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Acid attacks: ‘I didn’t have the money to buy justice, but I had brains to go on’

In the wake of acid attacks, victims — often women — can feel hopeless. Now, women around the world are fighting back.


Jamiddah Namuyumba was standing outside the small restaurant she ran in front of her house when she heard a man’s voice behind her, calling her. 

She turned around, preparing to tell the man, a regular customer, that she was sorry, but she’d already sold out for the day. 

But before she could, something splashed forcefully against her face. Immediately, a burning sensation began to claw over her skin. When she tried to look up to see who had thrown the liquid, she realised with alarm she couldn’t see anything at all. 

She tried to scream. But nothing came out.

 “I felt a sensational burn and then [I] struggled to breathe and see,” she remembers. “It’s my neighbours, alerted by my alarm, that came and picked me [up] and rushed me to a nearby clinic for first aid.”

Namuyumba had been the victim of an acid attack, a viciously personal form of violence common in more than a dozen countries in the world, including Uganda. As part of assaults, common chemicals — usually hydrochloric, sulphuric or nitric acids — are used to maim or kill victims. But attacks can also involve other corrosive chemicals such as bleach and ammonia, which can cause severe chemical burns. 

Often, incidents take place in public, and the goal is almost always to humiliate and intimidate the victims. 

It took more than a year for Namuyumba’s facial burns to heal enough so that she could leave the hospital and return to her family. 

But for years afterwards, the stigma of what had happened nearly broke her. 

“People don’t want to sit with you in a taxi because of your looks,” she says. “It makes me so sad.”

Ines Antonio spent years in an abusive relationship. When she finally threatened to leave, her boyfriend doused her with acid. He was sentenced to 10 years in prison for the attack.

Alex Botha is a plastic surgeon at Johannesburg’s Chris Hani Baragwanath Academic Hospital, where she’s treated several acid victims. Although she says such cases are rare, their consequences can be horrific. 

“[Acid] literally burns your skin off,” she explains. 

“Depending on how much acid falls on you and the strength, it can burn deeper structures like muscle and nervous [system] — even bones.” 

In 2014, Jan Pieterse dosed his former girlfriend Ines Antonio with acid after years of abuse. The attack made national headlines, but the prevalence of these kinds of assaults in South Africa is hard to tell, says Palesa Mpapa, legal and advocacy manager for the organisation People Opposing Women Abuse (Powa).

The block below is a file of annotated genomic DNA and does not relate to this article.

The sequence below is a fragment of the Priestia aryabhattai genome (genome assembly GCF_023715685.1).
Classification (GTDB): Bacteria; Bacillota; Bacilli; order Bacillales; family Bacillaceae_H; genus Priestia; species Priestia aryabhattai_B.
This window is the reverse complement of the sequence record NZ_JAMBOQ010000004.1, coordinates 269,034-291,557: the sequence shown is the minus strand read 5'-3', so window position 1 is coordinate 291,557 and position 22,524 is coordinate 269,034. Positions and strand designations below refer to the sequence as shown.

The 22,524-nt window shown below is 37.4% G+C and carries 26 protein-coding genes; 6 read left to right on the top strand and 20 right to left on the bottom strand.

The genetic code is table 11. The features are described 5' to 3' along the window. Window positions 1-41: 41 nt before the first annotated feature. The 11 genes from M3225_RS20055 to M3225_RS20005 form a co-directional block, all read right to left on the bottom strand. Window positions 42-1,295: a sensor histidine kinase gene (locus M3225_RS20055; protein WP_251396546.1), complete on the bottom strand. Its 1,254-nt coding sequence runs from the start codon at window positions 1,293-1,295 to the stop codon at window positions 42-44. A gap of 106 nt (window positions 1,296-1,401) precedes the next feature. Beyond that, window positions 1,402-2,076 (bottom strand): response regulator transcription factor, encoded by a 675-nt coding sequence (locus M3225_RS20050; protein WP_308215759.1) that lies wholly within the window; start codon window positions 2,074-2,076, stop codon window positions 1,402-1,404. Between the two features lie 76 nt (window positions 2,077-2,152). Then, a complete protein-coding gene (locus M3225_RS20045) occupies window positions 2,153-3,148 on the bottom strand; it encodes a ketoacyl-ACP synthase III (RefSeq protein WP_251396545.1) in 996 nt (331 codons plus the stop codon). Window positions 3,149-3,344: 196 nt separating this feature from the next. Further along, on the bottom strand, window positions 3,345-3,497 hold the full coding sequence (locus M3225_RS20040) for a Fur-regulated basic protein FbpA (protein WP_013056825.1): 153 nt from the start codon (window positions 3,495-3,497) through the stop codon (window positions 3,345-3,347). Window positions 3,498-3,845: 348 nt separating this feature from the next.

Without a dedicated category for “acid attacks” in statistics collected by the police or the courts, she says, this type of aggression is usually recorded as domestic violence or other types of assaults. 

Pieterse, for instance, was eventually sentenced to 10 years in prison in 2015 for assault with the intent to cause grievous bodily harm. At the time, Antonio faced a long road to recovery, which included several reconstructive plastic surgeries. 

For decades, activists around the world have struggled to curb acid attacks, which the police and courts often deem “domestic disputes” to be settled privately within families in countries such as India, Bangladesh and Uganda. Now, they are turning to the law to prevent attacks. 

Assailants favour acids that are cheap and plentiful in most countries. A litre of hydrochloric acid can cost as little as $0.37 (R6) in India. In Cambodia, where some families still rely on battery acid to help power their homes, a litre of the caustic liquid costs even less, a 2011 report from the United States’ Cornell University shows.

Sulphuric acid — the stuff of industrial drain cleaners — sells for as little as $0.15 (R2) in Bangladesh. But there you’ll need a licence to buy it.

Bangladesh had about 3 000 acid attacks between 1999 and 2011, according to estimates by the advocacy organisation Acid Survivors Foundation (ASF). 

But since a 2002 law began heavily regulating the sale of many acids, attacks have decreased by at least 15% annually, ASF reports. 

In India, a 2013 Supreme Court judgment recommending tighter legislation prompted at least one state to ban open sales of some acids. The judgment also provided for a compensation scheme for acid attack victims.